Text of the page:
NEW YORK, NY – New York City Economic Development Corporation (NYCEDC) in collaboration with the NYC Department of Cultural Affairs (DCLA) released a Request for Expressions of Interest (RFEI) to select a non-profit arts or cultural organization to operate a memorial and cultural education center at the site of a historic African Burial Ground associated with the former Reformed Low Dutch Church of Harlem dating back to the late 17th century.
The Harlem African Burial Ground Task Force (HABGTF), a group of citizens working with the City and the descendant church of the Reformed Low Dutch Church, was founded in 2009 and designated by Manhattan Community Board 11 in 2011 as the group representing the interest of the Burial Ground. The HABGTF, led by co-chairs Reverend Dr. Patricia A. Singletary and former New York City Council Speaker Melissa Mark-Viverito, have called for the recognition of the historical Burial Ground and the development of a memorial and cultural center where the history of the site and of Harlem can be shared and explored with the public.
Assisting NYCEDC in the review and assessment of responses will be an advisory group comprised of HABGTF members, City officials, and local professionals and leaders in the cultural field. This group will provide critical insights from their expertise with the project to ensure that the responses are consistent with the vision of the HABGTF. Convened by DCLA Commissioner Tom Finkelpearl, this group of volunteers will share their knowledge of the site’s history, organizational development, capital campaigns, cultural programming, operations, and urban design to identify strong responses.
- Tom Finkelpearl, Commissioner, DCLA, Convener
- Rev. Singletary, Reverend, Elmendorf Reformed Church (HABGTF Co-chair)
- Melissa Mark-Viverito, Former Speaker for NY City Council (HABGTF Co-chair)
- Sharon Wilkins, Deputy Borough Historian, Manhattan (HABGTF member)
- Justin Moore, Executive Director, Public Design Commission
- Patricia Cruz, Executive Director, Harlem Stage
- Michael Lythcott, Board Chair, National Black Theatre
- Joy Glidden, Capital Campaign Director, Vermont Contemporary Art Museum, Founder, DUMBO Arts Center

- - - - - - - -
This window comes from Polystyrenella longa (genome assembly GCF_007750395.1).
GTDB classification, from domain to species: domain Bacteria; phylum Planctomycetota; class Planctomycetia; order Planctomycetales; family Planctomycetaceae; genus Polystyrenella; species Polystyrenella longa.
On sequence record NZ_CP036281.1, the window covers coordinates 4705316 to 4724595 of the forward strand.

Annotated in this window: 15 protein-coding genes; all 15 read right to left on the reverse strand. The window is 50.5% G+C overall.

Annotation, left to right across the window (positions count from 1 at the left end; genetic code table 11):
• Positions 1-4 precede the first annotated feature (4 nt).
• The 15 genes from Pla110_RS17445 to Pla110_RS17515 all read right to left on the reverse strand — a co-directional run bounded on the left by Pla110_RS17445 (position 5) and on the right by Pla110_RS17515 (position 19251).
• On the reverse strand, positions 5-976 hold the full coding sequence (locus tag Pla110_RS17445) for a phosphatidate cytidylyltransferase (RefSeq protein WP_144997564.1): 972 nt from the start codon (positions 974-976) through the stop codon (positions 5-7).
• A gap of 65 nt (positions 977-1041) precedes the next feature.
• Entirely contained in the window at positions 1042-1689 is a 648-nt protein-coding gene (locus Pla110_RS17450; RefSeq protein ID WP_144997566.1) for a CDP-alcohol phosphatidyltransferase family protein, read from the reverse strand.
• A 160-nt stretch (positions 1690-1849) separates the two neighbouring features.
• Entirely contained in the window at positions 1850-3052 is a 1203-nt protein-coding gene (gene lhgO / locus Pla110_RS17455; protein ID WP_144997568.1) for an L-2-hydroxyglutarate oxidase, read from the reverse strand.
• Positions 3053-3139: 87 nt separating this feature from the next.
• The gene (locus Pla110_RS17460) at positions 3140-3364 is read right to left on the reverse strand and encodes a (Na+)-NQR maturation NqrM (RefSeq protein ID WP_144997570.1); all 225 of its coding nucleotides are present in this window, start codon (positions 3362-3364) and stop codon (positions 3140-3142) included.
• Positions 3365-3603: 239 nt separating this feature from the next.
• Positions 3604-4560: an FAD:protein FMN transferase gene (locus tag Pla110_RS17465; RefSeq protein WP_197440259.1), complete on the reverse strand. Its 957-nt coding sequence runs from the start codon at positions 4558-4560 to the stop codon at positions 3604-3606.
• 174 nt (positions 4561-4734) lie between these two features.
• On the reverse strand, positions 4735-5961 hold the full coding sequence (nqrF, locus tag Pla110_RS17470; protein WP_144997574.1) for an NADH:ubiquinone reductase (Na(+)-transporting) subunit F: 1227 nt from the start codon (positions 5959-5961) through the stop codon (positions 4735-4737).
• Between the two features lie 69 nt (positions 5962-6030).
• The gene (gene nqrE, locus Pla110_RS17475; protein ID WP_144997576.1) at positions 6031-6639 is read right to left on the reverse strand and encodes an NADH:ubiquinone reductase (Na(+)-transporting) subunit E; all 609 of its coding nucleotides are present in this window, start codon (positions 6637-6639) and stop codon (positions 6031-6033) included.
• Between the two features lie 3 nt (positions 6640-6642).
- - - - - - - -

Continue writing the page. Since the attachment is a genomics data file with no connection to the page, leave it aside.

In 2015, NYCEDC began working in partnership with the HABGTF, Manhattan Community Board 11, and the Bus Depot Task Force which included elected officials, City agencies, and community stakeholders (including the HABGTF), and established goals for the redevelopment of the now decommissioned East 126th Street Bus Depot, which occupies an entire city block. After approval of the proposed land-use changes through the City’s Uniform Land Use Review Procedure in 2017, the project will include the memorial and cultural education center, new housing, 80 percent of which will be designated as permanently affordable housing, community facility space, as well as job-generating commercial space and a plan to train and hire East Harlem residents.
The permanent public memorial will be approximately 18,000 square feet in size and open to the sky at the location of the historic Burial Ground. To encourage the long-term success of the Memorial and Cultural Education Center, the City has committed to requiring an annual contribution from the future developer to offset operating costs. Additional archaeological and preservation work will take place at the site before any new development occurs and the City has committed to ensuring that the memorial and cultural center are the first completed components of the redevelopment.
NYCEDC will be hosting two information sessions about the RFEI to provide an overview of the procurement and answer questions related to the project. The first session will be held at One Liberty Plaza and the second session will be held at Silberman School of Social Work at Hunter College on October 29, 2019. All proposals are due on December 10, 2019, and questions regarding this RFEI should be directed to HABG_RFEI@edc.nyc.
“The Harlem African Burial Ground Memorial and Cultural Education Center will honor East Harlem as a sacred place of historical learning and serve as an inspiration for both residents and visitors alike,” said NYCEDC President and CEO James Patchett. “I’m pleased that we are moving closer to making it a reality, and I want to thank Council Member Ayala, the Department of Cultural Affairs, the Harlem African Burial Ground Task Force, Manhattan Community Board 11 and the local community for their ceaseless dedication and support on this project.”